KABUL: The Biden administration is considering a plan to redirect helicopters and other military equipment once allocated for Afghanistan’s previous government’s military to Ukraine to help quickly reinforce its defenses amid a buildup of Russian troops near its border, U.S. and Ukrainian officials said.
The equipment is being sought by Ukraine, which discussed it with Pentagon officials, who generally support providing more arms to Ukraine. The National Security Council has yet to approve the arms delivery while the administration seeks a diplomatic solution to get Moscow to back off its military pressure campaign, the U.S. officials said.
The military kit previously earmarked for the Afghan National Security Forces includes Russian-made Mi-17 helicopters, U.S. officials said. The helicopters would provide more mobility for Ukrainian forces, which have a large front to defend and lost aircraft in clashes in 2014 when Russia annexed Crimea and pro-Moscow separatists rebelled in Ukraine’s east.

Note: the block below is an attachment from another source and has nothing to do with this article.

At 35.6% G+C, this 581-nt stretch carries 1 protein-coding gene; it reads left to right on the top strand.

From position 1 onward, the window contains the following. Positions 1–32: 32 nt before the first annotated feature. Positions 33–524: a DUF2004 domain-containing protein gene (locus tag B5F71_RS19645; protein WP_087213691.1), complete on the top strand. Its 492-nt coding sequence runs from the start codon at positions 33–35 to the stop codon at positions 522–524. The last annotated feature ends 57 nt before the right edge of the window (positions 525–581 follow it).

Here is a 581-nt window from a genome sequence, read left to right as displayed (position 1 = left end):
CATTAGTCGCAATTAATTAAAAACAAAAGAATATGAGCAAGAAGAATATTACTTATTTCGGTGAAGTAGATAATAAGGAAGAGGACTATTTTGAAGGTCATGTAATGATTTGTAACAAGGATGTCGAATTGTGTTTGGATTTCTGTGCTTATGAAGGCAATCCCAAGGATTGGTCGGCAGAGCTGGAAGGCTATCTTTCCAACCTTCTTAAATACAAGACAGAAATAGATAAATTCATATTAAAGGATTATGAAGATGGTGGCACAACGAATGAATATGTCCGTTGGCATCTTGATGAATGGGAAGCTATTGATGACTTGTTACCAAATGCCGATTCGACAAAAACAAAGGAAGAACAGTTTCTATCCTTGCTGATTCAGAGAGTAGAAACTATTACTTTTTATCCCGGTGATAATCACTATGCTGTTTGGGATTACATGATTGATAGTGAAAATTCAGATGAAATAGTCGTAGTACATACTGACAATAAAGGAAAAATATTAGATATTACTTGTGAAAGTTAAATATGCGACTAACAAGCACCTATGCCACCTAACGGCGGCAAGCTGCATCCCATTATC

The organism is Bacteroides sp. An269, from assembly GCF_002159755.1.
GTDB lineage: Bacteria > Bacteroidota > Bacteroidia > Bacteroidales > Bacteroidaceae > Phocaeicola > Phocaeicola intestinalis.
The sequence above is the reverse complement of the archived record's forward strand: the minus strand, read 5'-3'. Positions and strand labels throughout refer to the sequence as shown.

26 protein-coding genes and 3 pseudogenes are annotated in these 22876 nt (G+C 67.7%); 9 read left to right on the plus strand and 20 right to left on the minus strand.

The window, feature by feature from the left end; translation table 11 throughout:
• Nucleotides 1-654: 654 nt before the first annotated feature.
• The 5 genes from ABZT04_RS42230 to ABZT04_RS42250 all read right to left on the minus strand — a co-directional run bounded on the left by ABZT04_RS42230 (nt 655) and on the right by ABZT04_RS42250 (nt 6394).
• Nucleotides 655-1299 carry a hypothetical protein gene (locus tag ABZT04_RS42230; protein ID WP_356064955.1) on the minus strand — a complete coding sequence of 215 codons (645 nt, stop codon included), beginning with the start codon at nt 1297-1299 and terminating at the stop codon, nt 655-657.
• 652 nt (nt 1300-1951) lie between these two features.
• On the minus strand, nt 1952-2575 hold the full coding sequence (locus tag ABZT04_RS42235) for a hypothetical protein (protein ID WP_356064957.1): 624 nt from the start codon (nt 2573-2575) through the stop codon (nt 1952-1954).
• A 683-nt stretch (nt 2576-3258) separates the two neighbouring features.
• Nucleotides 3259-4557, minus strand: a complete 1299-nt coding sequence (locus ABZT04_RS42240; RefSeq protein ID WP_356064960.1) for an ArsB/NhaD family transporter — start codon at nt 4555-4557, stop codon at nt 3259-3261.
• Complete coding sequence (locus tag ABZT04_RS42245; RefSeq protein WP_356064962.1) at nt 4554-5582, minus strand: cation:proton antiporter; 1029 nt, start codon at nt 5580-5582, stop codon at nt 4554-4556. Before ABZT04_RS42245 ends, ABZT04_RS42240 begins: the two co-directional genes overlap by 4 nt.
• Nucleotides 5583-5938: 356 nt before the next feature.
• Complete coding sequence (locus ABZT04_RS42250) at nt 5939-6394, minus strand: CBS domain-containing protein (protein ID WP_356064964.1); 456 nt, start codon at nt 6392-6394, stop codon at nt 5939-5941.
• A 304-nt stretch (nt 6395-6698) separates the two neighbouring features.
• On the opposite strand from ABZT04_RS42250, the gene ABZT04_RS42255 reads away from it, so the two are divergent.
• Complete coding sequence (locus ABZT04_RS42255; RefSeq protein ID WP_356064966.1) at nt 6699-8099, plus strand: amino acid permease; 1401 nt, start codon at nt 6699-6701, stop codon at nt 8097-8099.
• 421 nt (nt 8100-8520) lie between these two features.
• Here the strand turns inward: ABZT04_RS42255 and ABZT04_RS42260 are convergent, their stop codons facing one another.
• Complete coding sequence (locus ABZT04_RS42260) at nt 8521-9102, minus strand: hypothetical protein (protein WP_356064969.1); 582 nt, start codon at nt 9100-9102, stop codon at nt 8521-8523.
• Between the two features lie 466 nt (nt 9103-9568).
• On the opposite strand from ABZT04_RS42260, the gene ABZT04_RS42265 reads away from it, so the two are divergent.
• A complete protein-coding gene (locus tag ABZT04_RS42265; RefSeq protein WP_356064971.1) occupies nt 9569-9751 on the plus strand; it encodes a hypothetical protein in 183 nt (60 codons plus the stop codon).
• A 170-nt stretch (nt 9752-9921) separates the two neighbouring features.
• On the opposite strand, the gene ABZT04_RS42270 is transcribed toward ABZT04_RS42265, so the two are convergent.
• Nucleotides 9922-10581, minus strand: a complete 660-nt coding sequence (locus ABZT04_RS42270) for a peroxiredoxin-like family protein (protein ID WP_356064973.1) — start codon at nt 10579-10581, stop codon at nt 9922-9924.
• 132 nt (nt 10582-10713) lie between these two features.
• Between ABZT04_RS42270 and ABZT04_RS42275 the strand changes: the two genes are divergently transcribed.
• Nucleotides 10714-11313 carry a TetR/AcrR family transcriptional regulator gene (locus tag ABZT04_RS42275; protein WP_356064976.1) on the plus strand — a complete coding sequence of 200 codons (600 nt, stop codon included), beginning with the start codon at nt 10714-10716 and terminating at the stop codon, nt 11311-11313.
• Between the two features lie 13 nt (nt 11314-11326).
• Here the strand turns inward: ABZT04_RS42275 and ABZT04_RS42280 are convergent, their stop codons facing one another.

Ukrainian officials have also been lobbying the administration for air-defense systems, including Stinger surface-to-air missiles, that would help them defend their country against Russian aircraft, a Ukrainian official said. The country currently uses Soviet-era systems, which have been modernized but lag behind some of the high-tech equipment used by the Russian military.
A spokesman for the National Security Council declined to discuss what new weapons might be under consideration and pointed to the $2.5 billion in military aid the U.S. has provided Ukraine since 2014, including $450 million in support that is being sent this year.
With intelligence estimates saying Moscow’s troop buildup near Ukraine could reach full strength next month, the Biden administration is debating how to pursue diplomacy with Moscow and balance that with augmenting Ukraine’s military capabilities. For years, the U.S. has sought to walk a fine line by providing so-called lethal aid to Ukraine, such as antitank Javelin missiles, without provoking Moscow.